Your Order

If you order ¼ cow we try to give you a sample of parts from all of the cow, not just the rump or the shoulder.  We try and match your order with a similar order and give you cuts as close as we can to the cuts you select.  In order in ensure getting all the cuts you want, you must purchase at least a side.

Regarding special requests…this is your cow! The butcher will do whatever you want, just ask — they are great! Feel free to call them if you have specific questions.

West Gardiner Beef  /  207-724-3378


This area contains a great deal of connective tissue, including collagen. Collagen melts during cooking, making the meat intensely flavorful. Cuts from this area benefit from slow, wet cooking methods like stewing, braising or pot-roasting.

Blade Roast

A cut which lies next to the ribs; more tender than most chuck; makes an excellent roast. Alternatively, the roast can be cut into a rib-eye steak, with meat above and below the bone excellent for stir-fry dishes.

Chuck Steak

A good choice for kabobs if well marinated.

Eye of Round

The round consists of lean meat well suited to long, moist cooking methods.

Top Round

This is the most tender part of the round; it can be prepared as pot roast or cut into thick steaks for braised dishes.

Rump Roast

A very popular cut for pot roast, but can also be roasted at low temperatures.


Tender and flavorful ribs can be cooked any number of ways; roasted, sautéed, pan-fried, broiled, or grilled.

Rib Roast

Known as a standing rib roast (bone left in), or without the bone for convenient slicing. Excellent when dry roasted.

Rib Steak

Also cut from the rib section, these tender steaks can be bone-in or as boneless rib-eye


This meat is lean, muscular and very flavorful. Flank is primarily used for flank steaks. It can also be used for kabobs.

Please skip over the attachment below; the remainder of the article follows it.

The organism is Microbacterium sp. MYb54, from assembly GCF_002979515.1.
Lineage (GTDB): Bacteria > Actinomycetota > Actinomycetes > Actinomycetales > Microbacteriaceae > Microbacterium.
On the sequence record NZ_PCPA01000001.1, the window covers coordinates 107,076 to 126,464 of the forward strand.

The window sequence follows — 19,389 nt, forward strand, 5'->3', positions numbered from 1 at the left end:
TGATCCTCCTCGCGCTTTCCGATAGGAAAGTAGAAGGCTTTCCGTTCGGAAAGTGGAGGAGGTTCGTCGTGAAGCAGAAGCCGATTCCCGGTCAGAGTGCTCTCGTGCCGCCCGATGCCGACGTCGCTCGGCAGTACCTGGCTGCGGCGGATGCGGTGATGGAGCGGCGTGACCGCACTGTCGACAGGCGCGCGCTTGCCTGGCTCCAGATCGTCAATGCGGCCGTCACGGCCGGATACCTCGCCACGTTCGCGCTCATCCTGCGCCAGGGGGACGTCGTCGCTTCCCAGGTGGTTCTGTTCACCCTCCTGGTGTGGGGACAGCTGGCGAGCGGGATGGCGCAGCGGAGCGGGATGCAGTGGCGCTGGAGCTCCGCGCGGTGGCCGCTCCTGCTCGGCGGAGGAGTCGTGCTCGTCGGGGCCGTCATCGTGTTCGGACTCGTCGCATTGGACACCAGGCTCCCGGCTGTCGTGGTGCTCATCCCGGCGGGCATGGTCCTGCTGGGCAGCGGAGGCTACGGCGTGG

Flank Steak

This steak has a great flavor, and should be sliced thin against the grain for maximum chew-ability. Use to make the classic London broil.

Short Loin

This area boasts extremely tender cuts and can be prepared without the aid of moist heat or long cooking times. Cuts from the short loin may be sautéed, pan-fried, broiled, pan-broiled or grilled.

Information from:

Porterhouse Steak

A very popular steak cut from the rear end of the short loin; the name originated from the days when it was served in public alehouses that also served a dark beer called porter. The porterhouse consists of both tenderloin and strip steak. The tenderloin is often served separately as filet mignon.

T-bone Steak

Cut from the middle section of the short loin; similar to the porterhouse steak; has a smaller piece of the tenderloin; usually grilled or pan-fried.


Often considered the tenderest cut of beef; responds well to sauces, meaning the meat does not overpower the flavor of the sauce. It can be cut as the whole strip, or into individual steaks for filet mignon.


These tender cuts respond well to sautéing, pan-frying, broiling, pan-broiling or grilling.

Sirloin Steaks

These steaks are available in a variety of boneless and bone-in steaks.

Sirloin Tip Roast

Excellent when dry roasted or marinated.

Short Plate

This section is best used for stew meat, where its rich, beefy flavor can be appreciated.


Traditionally used for corned beef, brisket is best prepared with moist heat. Suitable preparation methods include stewing, braising and pot-roasting.

Fore shank

Excellent stew meat.

Brisket First Cut

A leaner cut of the brisket, for those who want the flavor but not the fat of a brisket pot roast.

Brisket Front Cut

Fork tender and succulent.

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